Kurumi absolutely carried the last bit of this season. She gave us stuff to feel tense over, she built intrigue, and, of course, she was her usual fascinating self. Not only was she ensuring Date A Live IV was a complete waste of time, but our entire hero team would be dead. Kurumi did more than everyone else combined. And while she might have made a few appearances throughout the season, Kurumi didn’t fully get involved until the last few episodes.
Once again, Kurumi proved how indispensable she is to this series. Unfortunately, it wasn’t enough to save this season.
If you’ve seen this season, please, in the comments, tell me what significant thing did Yoshino, Miku, Natsumi, Yuzuru, or Kaguya do? Following their respective arcs this season, what value did Nia and Mukuro add to the show? Hell, Tohka, the catalyst for this entire series, was she ultimately important to Date A Live IV?
There are too many characters. There are far too many characters. And sure enough, Date A Live IV had to do that thing all shows with overinflated casts do. Scenes need to drag on longer than necessary so that everyone has the chance to say one throwaway line. When a series gets to that point, it is almost impossible to care about anyone since it is difficult for someone to stand out.
Date A Live has reached the point that any new Spirit is just another excuse to put another cute anime girl in revealing costumes. Which, okay, fine, if you’re going to do that, then do it. Except, Date A Live IV was weirdly tame with even its fanservice. From just an eye-candy point of view, this season fell up short.
And speaking of eye candy, this season’s animation was either bland and lifeless or bubbly CGI. This was not a good-looking installment. As a result, fight sequences were dull, attacks lacked any power, and since there are only so many color combinations, everything began to look the same. Heck, the Spirits started becoming visually uninteresting when Yuzuru and Kaguya joined. Therefore Nia and Mukuro were nowhere close to anything special.
Then there was the “story.” You can’t see it with the written word, but every time I think of Date A Live’s “story,” I roll my eyes. Sure, this series has a plot, and I suppose I would say it has my attention. However, season four spend most of its run not worrying about it. As I said earlier, the last few, Kurumi-focused episodes had any tangible forward progression.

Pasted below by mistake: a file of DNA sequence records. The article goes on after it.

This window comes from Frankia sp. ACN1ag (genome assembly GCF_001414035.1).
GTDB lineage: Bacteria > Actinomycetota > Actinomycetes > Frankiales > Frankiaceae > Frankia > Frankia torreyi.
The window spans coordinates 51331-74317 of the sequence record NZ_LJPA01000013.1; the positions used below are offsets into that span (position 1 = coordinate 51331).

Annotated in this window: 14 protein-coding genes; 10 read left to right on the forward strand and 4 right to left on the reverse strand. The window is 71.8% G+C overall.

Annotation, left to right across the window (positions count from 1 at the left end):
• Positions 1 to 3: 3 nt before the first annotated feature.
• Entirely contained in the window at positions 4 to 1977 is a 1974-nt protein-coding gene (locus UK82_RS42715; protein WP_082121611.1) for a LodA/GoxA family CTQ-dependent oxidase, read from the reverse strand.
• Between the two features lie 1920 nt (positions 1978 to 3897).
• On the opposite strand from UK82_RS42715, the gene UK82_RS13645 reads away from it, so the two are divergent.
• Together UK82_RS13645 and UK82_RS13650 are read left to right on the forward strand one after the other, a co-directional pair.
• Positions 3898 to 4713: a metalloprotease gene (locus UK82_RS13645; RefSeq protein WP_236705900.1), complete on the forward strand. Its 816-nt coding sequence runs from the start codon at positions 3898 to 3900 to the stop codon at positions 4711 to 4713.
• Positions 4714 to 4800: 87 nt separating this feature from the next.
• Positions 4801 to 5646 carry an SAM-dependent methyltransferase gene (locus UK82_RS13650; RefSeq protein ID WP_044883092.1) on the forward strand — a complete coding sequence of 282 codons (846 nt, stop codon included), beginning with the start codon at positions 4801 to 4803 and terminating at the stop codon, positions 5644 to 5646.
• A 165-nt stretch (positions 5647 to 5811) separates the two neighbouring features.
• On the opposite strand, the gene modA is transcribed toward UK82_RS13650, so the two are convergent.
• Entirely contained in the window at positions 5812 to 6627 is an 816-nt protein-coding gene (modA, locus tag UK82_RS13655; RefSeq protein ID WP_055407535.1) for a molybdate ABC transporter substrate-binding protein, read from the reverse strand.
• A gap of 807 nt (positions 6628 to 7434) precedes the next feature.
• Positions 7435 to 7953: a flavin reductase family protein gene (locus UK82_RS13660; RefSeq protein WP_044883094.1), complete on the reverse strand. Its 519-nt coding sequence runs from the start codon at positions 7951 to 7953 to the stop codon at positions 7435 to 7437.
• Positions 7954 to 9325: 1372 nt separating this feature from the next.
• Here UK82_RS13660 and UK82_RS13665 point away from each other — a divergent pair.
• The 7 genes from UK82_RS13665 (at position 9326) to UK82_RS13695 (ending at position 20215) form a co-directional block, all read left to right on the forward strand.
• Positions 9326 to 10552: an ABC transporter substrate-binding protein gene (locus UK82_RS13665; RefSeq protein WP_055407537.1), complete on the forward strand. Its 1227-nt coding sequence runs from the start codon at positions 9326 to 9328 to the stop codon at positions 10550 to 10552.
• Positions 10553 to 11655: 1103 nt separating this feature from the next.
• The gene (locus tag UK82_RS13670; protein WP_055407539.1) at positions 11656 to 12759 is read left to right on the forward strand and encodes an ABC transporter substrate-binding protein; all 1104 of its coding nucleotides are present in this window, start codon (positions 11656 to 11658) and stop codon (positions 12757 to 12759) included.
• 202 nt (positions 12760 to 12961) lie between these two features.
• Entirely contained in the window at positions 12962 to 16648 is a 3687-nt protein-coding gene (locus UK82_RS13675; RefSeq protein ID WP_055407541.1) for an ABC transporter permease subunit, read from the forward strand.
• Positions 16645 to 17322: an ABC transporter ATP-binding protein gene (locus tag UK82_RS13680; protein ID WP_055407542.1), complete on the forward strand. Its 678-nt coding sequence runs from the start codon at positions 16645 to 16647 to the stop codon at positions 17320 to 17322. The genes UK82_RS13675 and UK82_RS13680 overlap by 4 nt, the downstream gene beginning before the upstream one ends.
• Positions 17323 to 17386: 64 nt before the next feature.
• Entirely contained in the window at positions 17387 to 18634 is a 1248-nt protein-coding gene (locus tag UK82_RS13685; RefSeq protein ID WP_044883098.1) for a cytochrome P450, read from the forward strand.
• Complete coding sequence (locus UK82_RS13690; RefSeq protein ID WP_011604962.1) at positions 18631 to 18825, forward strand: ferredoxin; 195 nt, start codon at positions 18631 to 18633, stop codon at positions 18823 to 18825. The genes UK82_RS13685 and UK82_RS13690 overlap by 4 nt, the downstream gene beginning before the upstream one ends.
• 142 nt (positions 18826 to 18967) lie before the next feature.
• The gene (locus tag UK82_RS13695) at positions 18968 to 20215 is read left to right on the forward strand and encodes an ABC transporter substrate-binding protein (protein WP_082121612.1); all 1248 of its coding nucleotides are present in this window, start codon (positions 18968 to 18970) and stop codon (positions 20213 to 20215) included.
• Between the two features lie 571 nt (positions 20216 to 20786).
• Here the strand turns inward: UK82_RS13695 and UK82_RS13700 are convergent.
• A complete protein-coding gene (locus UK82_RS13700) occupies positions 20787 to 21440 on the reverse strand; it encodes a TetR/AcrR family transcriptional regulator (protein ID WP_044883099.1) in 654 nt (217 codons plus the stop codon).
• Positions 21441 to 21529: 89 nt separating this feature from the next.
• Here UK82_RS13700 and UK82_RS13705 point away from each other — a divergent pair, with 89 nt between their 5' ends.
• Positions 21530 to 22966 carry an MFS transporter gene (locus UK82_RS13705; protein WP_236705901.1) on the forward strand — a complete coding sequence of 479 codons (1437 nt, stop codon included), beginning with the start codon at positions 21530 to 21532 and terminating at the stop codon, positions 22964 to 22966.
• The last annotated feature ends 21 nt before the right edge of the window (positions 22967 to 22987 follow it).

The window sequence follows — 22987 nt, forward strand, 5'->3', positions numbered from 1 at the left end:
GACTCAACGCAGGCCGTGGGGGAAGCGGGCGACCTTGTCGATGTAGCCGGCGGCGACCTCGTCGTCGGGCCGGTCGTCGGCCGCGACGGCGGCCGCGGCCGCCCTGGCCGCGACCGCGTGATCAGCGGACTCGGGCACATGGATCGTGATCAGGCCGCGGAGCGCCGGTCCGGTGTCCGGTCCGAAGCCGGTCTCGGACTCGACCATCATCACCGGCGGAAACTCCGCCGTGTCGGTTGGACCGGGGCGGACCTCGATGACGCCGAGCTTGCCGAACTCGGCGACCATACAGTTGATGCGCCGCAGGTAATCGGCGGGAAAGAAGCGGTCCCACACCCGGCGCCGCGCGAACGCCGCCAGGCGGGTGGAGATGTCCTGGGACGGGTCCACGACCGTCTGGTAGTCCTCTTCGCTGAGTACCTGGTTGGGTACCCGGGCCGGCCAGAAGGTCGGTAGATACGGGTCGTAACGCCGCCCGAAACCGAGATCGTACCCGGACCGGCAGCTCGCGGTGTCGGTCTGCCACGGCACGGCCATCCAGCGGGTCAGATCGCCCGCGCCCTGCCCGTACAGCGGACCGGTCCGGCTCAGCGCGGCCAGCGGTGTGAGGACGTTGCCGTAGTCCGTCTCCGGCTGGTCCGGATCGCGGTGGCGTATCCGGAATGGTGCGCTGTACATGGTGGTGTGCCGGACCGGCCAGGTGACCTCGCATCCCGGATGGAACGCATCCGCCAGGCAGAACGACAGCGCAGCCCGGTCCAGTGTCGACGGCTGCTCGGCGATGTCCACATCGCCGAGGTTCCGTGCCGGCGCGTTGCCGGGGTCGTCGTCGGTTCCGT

Everything else was incredibly forgettable.
Looking back, it is no surprise why the Date A Live anime has had such a fate. In four seasons, this franchise has had four different animation studios. Thus, this series hasn’t had an opportunity to see any consistency.
Let’s assume that of the four installments, Date A Live IV and its studio, GEEK TOYS, were the first to adapt the source material appropriately. On the one hand, that’s admirable. On the other hand, it’s far too late. Whether this season was fateful or not, it didn’t do nearly enough to distinguish itself from its predecessors.
Date A Live IV reached this series’ capacity. Consequently, unless it will be nothing but plot progression or – even better – conclusion, Date A Live V is in big trouble.
I am willing to give season five a fair chance. Perhaps it will round out the series or, at least, correct course. Regardless of either, this was a low point for the series.
The usual entertainment value that saved the previous three installments failed to happen this time around. Although this installment somehow managed to leave some intrigue for the future, it took way too long to get there, and it’s unclear if it was worth the wait.
It does feel premature to call this franchise done, but Date A Live IV has failed to earn a recommendation on its own.
But these are my thoughts; what are yours? Have you seen this show; how would you advise Date A Live IV? Leave a comment below because I would love to hear what you have to say.
If you liked what you’ve read, follow Anime Hajime on our social media to never miss a post or update. Also, please share this review across the internet to help add to the discussion.
If you wish to add your voice to Anime Hajime, why not consider writing for us? Check out our Write For Anime Hajime page if you want to contribute. We welcome your style.
For Anime Hajime, I’m Odyssey, and I’ll see you next time.